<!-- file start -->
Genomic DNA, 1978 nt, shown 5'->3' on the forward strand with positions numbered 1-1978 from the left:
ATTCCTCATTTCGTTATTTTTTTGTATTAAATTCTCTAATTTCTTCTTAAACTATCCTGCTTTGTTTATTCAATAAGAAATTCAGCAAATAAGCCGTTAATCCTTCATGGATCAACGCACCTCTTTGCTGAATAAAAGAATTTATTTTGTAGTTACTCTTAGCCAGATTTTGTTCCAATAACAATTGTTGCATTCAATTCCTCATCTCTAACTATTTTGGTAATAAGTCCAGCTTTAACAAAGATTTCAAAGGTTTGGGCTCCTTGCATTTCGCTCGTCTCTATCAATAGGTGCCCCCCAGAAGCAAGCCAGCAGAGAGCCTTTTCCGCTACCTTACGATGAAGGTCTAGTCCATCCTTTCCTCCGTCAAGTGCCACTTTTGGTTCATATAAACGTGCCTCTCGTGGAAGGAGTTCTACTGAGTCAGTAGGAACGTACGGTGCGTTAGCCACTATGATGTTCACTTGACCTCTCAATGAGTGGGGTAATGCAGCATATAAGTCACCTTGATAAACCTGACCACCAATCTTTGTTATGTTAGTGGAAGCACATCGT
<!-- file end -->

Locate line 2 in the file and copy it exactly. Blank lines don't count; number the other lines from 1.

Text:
ATTCCTCATTTCGTTATTTTTTTGTATTAAATTCTCTAATTTCTTCTTAAACTATCCTGCTTTGTTTATTCAATAAGAAATTCAGCAAATAAGCCGTTAATCCTTCATGGATCAACGCACCTCTTTGCTGAATAAAAGAATTTATTTTGTAGTTACTCTTAGCCAGATTTTGTTCCAATAACAATTGTTGCATTCAATTCCTCATCTCTAACTATTTTGGTAATAAGTCCAGCTTTAACAAAGATTTCAAAGGTTTGGGCTCCTTGCATTTCGCTCGTCTCTATCAATAGGTGCCCCCCAGAAGCAAGCCAGCAGAGAGCCTTTTCCGCTACCTTACGATGAAGGTCTAGTCCATCCTTTCCTCCGTCAAGTGCCACTTTTGGTTCATATAAACGTGCCTCTCGTGGAAGGAGTTCTACTGAGTCAGTAGGAACGTACGGTGCGTTAGCCACTATGATGTTCACTTGACCTCTCAATGAGTGGGGTAATGCAGCATATAAGTCACCTTGATAAACCTGACCACCAATCTTTGTTATGTTAGTGGAAGCACATCGT